Sunday, 25 August 2013

Fall Ski Mountaineering training

With the ski season on its way, here are a few things I do to get ready.

Improving your uphill

Trail running is one of my favorite types of cross training for ski touring. Other than roller skiing, it most closely mimics the muscle groups used during ski touring. Long runs (3 hours or more) are ideal, but there's no need to start there. A few things that you can do to build up to long runs are
1) do a long 3 hour workout, but power hike the hills and run the flats and downhills; or
2) if this is still too much, go for a long hike with poles and push hard on all the uphills.

As you get stronger start running the flats and downhills and with some persistence you will get strong enough to run everything.

A tempo run once a week to work your top end is also a good idea. My favourite way of getting a good tempo workout in is racing. Doing some trail races in the fall will keep you motivated by giving you a short term goal to work towards and provide a good tempo work out at the same time.

Improving your downhill

A good strength class two to three times a week will go a long way towards to strengthening your legs and core, helping you have your best ski season ever. With stronger legs and core you will be able to ski longer runs without having to take breaks as often and you will be able to ski faster in variable conditions without crashing. My favourite place to train is Challenge By Choice. The advantages of going to a class are that you push harder in a group, the trainer will set up a class that is well balanced and works your whole body, and the trainer will make sure you are using proper form. Remember that you do not just need strength - you need strength endurance. Lower weight and higher reps are key.

If you put in some hard work this fall you will be rewarded with the fitness to push a little harder and be the first one to the top of the great powder run or the get in that extra lap at the end of the day. Get out there and get after it!

Sunday, 18 August 2013

Summer update

Since I am going to be focusing on some other types of skiing rather than just skimo racing next winter, I have been able to be little more flexible with my training program this summer. Here are a few pictures from some of the longer trips I have went on this summer.

My longest trip this summer was accompanying my Dad and cousin for the first week of their ride across Canada. I spent a week riding with them and when I reached the Kootenays I turned around and started riding home.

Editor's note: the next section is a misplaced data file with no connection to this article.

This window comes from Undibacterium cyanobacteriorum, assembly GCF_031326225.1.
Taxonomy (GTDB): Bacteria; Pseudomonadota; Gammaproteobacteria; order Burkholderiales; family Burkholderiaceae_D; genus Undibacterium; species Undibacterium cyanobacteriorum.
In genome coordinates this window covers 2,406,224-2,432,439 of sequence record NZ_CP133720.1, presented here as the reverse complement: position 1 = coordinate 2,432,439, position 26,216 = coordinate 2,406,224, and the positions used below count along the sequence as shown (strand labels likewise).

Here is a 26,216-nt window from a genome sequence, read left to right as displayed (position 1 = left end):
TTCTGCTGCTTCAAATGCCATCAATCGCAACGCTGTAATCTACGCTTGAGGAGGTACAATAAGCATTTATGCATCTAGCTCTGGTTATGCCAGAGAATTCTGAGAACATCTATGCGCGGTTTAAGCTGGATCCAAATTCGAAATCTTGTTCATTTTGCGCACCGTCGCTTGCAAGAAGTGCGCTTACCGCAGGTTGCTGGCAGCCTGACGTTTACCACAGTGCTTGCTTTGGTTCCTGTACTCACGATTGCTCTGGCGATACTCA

Hwy #3 has some great vistas!

Danny with the first flat tire of the trip.

Paulson Summit, one of the many pass on Highway 3

Another fun trip I had was to Rogers Pass. I have spent some time skiing there in the winter but I haven't spent much time there during the summer. My wife and I climbed Uto Peak and then we climbed the NW Ridge of Sir Donald with our friends Michelle and Nick. We also did some trail running, and when the weather changed we headed home.

Making my way up Uto Peak.

Aimee and I on the top of Uto with Mount Sir Donald NW Ridge
in the back ground.

Making my way up Mount Sir Donald's NW Ridge.

Nick and Michelle looking for the easiest way down the NW Ridge.

The left skyline is the NW Ridge of Sir Donald and the route we climbed.
Beautiful trails for running in Glacier National Park.

I have been running lots this summer around Squamish and have entered a few trail races this year. The first was Loop The Lakes, right here in Squamish, where I was just able to hold off Nick Elson, a great runner and friend, to win. The second was the Kusam Klimb in Sayward BC. In that race I was no match for Nick's downhill speed and placed second behind him. The latest was the 23km at the  Squamish 50, which you can read about here.

Ski season will be starting in September for me this year (surprise!), so stay tuned to see where my next adventure will take me.

Monday, 12 August 2013

Squamish 50

Accepting my award from the race director
 Gary Robbins.
Last weekend I ran the 23km race at the Squamish 50 and had a great time. The race started at Quest University above Squamish, which is an amazing place to start a race with its great views, and ended in downtown Squamish by the farmer's market and all the atmosphere it brings. It is a pretty challenging course with 1000m of elevation gain over 23km on very technical trails.

When race started I was in the front pack right off the bat. I was trying to go out slow and ease into the race because I was anticipating it being about 2 hours long. But that did not last long, as a fast looking guy in a yellow shirt pulled up beside me and started pushing the pace. All I could think was that he seemed strong and that he was probably an experienced road racer. Once we hit the trails I was in front again, and by the time we hit the downhill after the first aid station I was by myself. This was 4.5 kms into the race and I would race by myself for the rest of the race.

The hardest part of the race for me (mentally) was the last 2.5km of flat running at the end of the race. I seldom run on flats because I do not find it very interesting and so I really have to work hard to keep my legs turning over. I ended up finishing in about 1:51, which was under my 2hr goal time. I think that I could have ran faster - it's hard to put down a really fast time without someone there to push you. A race where you have to fight to the end to win is also much more rewarding.

Results can be found here. Congratulations to Adam Campbell, who won the 50 mile race, and Eric Carter, who won the 50km race. Both of these guys are friends, and we all attended a pre-race pasta party at Eric's house the evening before the race. I think that Eric should cook for us more often!